This isn't where old arcade games go to die, though; it's where they go to live again. Yes, they fill floor space in Portland's kiddie-oriented Avalon Theater and its Wunderland chain of local arcades, but they're treated far more lovingly at adult bar-arcade Ground Kontrol. For 10 years, this outpost has not only provided a home for castoff favorites including Star Castle, Tron and Tron's Deadly Discs, but has gone through great effort to restore classics including APB and X-Men, with the latter project requiring a six-part blog post to document back in 2009.

It hosts a weekly comedy show called No Pun Intendo and the annual Portland Pinbrawl Pinball tournament and, perhaps most importantly, is one of the biggest boosters of the annual Portland Retro Gaming Expo, which rolls into town each fall with a convention hall full of classic games and hard-to-find cartridges and consoles. It also helped launch the bar/arcade combo that is saving the arcade as its drinking-age patrons knew it by mixing games, booze, DJ nights and a willing, nostalgia-fueled clientele into a mix that found perhaps its greatest success here ...

Brooklyn, Philadelphia, Jersey City, N.J.

Back in 2004, the simple idea of combining classic video games and craft beer caught on exactly where a plan like that should: Williamsburg, Brooklyn. By keeping a blackboard of beer choices packed with premium product while keeping the price of '80s classics such as BurgerTime and Asteroids at 25 cents, Barcade struck a nerve with the neighborhood's bicycling, budget-conscious and retro-obsessed locals.

The idea spread to Philadelphia and, eventually, to Jersey City. And the arcade offerings eventually broadened to '90s favorites such as Teenage Mutant Ninja Turtles and Smash T.V. Eventually, it became so beloved among even hardcore gamers that the Brooklyn branch produced the current Donkey Kong high score holder, Hank Chien.

As founder Paul Kermezian told Polygon in February, Barcade is still very much a work in progress. Its initial success and expansion, though, have shown the way for other business owners who've been looking for the magic formula to make arcades viable again.

Las Vegas

Keep feeding the customers booze and music while they pour money into loud, bleeping machines? That's just what Vegas does, though it didn't figure out how to get Pac-Man involved until just recently.

In 2011, with Las Vegas still reeling from the housing crisis and ensuing recession, Chris Laporte opened up the Insert Coin(s) "Videolounge Gamebar" in the city's Fremont district. By combining an arcade full of restored games, a bar where the bartender hands you a controller and lets you play Mario Kart or Modern Warfare on the screens above and private gaming booths with table service that includes two consoles of your choice, Insert Coin(s) came up with the high roller experience for Silicon Valley geeks who have the cash for Vegas clubs, but not the ear for house music or the Jersey Shore wardrobe. Live acts including Just Blaze, De La Soul, Talib Kweli and a weekly lineup of house DJs provide the soundtrack and, as Laporte told Ars Technica, subsidize all those games of Street Fighter II.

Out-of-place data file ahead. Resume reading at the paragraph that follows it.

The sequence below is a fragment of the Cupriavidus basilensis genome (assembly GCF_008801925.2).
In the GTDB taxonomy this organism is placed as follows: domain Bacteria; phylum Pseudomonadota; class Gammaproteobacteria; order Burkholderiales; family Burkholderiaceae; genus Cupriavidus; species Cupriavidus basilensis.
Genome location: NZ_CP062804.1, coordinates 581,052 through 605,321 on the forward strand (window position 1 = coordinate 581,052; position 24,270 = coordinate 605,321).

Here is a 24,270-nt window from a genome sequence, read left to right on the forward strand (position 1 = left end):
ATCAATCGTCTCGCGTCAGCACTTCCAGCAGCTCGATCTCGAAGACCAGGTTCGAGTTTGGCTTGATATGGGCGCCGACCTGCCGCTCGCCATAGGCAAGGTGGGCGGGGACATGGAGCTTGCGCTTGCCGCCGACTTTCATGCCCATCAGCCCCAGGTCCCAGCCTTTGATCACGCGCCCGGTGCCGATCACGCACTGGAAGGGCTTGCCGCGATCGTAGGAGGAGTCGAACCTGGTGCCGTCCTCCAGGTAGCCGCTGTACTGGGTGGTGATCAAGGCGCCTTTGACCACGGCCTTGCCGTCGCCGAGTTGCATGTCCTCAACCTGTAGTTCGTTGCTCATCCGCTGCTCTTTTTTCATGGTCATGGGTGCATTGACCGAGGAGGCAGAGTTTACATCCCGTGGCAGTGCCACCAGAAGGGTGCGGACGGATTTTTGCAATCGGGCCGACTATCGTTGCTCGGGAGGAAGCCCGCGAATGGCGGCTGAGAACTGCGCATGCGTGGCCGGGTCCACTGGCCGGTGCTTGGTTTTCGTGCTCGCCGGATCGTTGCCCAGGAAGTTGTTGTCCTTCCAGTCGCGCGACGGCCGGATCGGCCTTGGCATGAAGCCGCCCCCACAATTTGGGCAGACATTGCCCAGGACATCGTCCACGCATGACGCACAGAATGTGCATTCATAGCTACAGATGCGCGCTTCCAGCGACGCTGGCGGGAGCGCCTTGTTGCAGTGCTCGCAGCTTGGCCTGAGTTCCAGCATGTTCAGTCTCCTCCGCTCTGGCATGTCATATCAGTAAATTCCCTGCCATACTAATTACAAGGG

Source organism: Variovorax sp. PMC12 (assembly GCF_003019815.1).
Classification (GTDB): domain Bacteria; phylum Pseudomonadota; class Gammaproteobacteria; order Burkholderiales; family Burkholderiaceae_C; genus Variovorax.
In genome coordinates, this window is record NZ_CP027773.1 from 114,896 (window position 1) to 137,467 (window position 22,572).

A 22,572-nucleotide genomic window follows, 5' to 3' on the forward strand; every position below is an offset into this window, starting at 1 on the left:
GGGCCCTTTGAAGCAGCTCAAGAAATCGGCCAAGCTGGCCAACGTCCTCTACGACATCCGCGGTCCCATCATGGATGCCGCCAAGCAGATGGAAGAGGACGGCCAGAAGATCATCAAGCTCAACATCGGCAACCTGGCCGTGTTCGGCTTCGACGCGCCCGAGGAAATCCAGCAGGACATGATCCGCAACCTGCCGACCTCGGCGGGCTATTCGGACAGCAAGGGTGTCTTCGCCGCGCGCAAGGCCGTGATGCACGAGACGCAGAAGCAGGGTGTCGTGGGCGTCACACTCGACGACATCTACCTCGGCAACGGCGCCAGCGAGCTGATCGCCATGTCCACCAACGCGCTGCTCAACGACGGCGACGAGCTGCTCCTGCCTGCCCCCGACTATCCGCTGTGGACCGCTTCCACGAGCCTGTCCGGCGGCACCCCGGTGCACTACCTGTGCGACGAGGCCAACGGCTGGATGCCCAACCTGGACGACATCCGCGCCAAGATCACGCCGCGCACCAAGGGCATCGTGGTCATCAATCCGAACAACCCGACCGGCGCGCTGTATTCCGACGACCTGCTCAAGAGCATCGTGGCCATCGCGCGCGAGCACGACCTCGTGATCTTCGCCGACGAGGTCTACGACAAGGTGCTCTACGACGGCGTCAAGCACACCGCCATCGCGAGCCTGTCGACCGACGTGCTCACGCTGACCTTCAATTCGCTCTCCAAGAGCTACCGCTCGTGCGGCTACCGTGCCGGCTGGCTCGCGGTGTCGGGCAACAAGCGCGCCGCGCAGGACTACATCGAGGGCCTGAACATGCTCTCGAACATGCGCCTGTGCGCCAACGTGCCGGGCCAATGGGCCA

Is it working? Ask the folks behind Hi Scores Bar-Arcade in Henderson, Nev., who co-opted the idea for the own facility, but toned down the club vibe in favor of a more laid-back suburban feel. The South Park Pinball and Pac Man Battle Royale are free, but the beers aren't.

The Wildwoods, N.J.

Not every arcade turned into a museum or started slinging booze. Just about every boardwalk town in America still has arcades that call it home, even if some of those establishments yanked out After Burner and Arkanoid years ago to make room for more Skee-Ball machines or ticket-dispensing pop-a-ball video poker games.

Smuggler's Arcade and Casino Arcade in Santa Cruz, Calif., still make strong arguments with their sprawling collections of retro games, while the three-mile arcade-lined boardwalk in Ocean City, Md., and the Palace Playland arcade along Old Orchard Beach in Maine make a case for other spots along the East Coast. Still, even with Jilly's Arcade in Ocean City, N.J., just a bit north, the two miles of boardwalk in North Wildwood, Wildwood and Wildwood Crest may be the largest concentration of arcade games in the country.

The big boy is still Mariner's Arcade in the middle of the boardwalk, but a host of others have lineups ranging from pinball games dating back to the late 19th century to walls filled with Daytona USA racers.

The upper reaches of the Jersey Shore took a huge hit from Superstorm Sandy, with arcades in Point Pleasant, Ortley Beach and Seaside Heights ravaged by floodwaters. The sight of a waterlogged vintage Frogger machine being pulled out of Barnacle Bill's in Ortley was almost too much for this formers Jersey Shore arcade rat to stomach. The Wildwoods, however, were spared the worst of Sandy's wrath and were up and running as of Memorial Day weekend.Though Seaside Heights had the stronger lineup during the arcade heyday of the '80s and '90s, Wildwood held more firmly to its retro roots and still has long stretches of video games for those who remember them as staples of summers at the Jersey Shore.

-- Written by Jason Notte in Portland, Ore.

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Jason Notte is a reporter for TheStreet. His writing has appeared in The New York Times, The Huffington Post, Esquire.com, Time Out New York, the Boston Herald, the Boston Phoenix, the Metro newspaper and the Colorado Springs Independent. He previously served as the political and global affairs editor for Metro U.S., layout editor for Boston Now, assistant news editor for the Herald News of West Paterson, N.J., editor of Go Out! Magazine in Hoboken, N.J., and copy editor and lifestyle editor at the Jersey Journal in Jersey City, N.J.